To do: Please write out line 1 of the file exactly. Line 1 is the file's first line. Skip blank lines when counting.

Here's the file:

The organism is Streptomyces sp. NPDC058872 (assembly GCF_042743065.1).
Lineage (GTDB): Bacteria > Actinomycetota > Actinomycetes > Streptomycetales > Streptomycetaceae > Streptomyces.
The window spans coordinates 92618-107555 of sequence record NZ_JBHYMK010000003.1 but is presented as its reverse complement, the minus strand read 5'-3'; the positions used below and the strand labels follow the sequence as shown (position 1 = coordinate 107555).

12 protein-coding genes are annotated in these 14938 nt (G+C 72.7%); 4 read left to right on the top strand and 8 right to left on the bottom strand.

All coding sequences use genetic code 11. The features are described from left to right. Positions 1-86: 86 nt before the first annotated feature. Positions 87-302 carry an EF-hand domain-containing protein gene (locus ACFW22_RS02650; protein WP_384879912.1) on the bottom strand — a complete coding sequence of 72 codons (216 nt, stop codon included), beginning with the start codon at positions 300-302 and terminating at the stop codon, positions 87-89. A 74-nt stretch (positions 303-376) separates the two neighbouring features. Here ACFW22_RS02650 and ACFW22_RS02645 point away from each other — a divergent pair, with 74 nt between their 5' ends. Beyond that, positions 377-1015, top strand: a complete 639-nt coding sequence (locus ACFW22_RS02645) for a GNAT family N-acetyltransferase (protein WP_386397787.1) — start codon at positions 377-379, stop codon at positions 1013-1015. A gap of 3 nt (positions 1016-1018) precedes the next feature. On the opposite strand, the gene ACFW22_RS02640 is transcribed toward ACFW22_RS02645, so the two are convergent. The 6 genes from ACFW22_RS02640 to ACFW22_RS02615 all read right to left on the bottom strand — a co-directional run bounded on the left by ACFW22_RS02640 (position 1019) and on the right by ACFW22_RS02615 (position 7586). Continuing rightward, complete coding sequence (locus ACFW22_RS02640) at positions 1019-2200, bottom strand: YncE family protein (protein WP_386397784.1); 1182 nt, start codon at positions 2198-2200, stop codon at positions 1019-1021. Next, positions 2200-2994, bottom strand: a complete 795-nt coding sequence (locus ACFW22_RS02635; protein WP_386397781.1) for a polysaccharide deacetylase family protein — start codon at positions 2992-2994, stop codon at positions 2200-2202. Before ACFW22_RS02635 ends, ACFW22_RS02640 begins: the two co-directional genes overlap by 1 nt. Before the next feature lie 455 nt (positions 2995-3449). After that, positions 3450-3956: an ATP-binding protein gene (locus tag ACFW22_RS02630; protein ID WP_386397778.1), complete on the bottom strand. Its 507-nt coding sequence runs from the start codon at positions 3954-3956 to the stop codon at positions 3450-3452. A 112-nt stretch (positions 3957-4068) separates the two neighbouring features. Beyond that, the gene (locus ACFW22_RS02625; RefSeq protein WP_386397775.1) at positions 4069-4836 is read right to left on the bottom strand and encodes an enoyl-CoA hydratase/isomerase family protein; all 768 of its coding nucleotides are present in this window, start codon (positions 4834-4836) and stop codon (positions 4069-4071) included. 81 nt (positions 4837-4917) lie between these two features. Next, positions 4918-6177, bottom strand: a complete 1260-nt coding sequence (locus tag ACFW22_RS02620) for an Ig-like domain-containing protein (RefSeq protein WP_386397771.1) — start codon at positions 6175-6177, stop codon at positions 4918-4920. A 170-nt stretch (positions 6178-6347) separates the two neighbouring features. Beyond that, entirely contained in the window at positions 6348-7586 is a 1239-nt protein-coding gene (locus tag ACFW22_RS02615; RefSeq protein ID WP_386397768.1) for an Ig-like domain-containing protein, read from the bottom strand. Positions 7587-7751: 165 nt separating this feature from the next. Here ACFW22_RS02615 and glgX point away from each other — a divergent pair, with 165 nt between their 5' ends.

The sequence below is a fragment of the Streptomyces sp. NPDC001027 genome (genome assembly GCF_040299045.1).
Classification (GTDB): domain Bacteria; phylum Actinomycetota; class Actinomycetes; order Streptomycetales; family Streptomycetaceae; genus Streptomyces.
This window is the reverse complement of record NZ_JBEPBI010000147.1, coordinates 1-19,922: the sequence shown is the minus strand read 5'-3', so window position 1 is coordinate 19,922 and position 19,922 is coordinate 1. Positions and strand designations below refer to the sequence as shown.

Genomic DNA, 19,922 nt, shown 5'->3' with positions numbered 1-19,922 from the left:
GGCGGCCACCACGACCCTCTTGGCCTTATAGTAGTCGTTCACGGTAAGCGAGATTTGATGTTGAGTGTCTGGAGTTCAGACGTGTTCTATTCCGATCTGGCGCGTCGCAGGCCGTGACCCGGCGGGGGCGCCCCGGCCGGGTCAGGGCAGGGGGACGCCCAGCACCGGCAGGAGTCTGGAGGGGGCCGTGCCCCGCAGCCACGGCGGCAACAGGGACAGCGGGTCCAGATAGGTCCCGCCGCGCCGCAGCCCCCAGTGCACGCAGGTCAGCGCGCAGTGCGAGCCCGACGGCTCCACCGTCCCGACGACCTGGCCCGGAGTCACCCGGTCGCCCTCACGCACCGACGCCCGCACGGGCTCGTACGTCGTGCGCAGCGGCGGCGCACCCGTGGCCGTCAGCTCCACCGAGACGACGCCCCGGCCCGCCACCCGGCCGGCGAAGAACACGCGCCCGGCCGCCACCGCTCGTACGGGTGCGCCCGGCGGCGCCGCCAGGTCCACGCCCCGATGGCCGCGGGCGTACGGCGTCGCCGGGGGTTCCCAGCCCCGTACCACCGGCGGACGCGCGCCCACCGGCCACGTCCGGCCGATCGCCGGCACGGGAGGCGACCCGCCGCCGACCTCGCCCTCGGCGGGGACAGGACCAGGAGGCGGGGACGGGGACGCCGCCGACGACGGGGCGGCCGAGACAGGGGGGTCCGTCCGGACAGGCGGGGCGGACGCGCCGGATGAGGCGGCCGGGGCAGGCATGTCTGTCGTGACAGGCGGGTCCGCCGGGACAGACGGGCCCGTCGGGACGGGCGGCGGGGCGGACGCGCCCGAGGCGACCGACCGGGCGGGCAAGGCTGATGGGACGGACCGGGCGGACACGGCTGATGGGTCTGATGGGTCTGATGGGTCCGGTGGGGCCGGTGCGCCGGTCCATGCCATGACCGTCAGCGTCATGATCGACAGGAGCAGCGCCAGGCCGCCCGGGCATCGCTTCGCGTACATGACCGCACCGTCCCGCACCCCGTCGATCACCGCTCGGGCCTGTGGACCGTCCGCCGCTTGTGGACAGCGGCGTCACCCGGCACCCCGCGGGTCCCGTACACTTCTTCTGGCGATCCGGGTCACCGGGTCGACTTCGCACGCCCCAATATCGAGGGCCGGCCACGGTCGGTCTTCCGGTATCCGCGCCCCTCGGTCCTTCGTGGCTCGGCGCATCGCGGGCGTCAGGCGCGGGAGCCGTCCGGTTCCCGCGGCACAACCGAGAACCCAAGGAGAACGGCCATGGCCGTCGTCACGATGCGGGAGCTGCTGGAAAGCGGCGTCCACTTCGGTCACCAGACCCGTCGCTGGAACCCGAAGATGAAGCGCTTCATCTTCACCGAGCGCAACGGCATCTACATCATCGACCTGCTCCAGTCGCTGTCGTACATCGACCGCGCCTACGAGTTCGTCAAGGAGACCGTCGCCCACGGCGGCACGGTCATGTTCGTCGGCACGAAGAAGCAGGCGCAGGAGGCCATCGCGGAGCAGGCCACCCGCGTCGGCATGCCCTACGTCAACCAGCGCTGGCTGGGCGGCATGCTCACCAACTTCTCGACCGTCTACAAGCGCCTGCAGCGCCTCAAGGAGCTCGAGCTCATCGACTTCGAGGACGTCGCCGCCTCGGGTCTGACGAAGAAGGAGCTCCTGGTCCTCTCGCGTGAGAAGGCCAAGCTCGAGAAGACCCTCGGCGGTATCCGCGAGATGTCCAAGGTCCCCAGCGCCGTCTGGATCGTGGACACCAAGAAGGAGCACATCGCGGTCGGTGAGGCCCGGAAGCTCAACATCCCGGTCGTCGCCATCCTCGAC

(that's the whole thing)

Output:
The organism is Streptomyces sp. NPDC058872 (assembly GCF_042743065.1).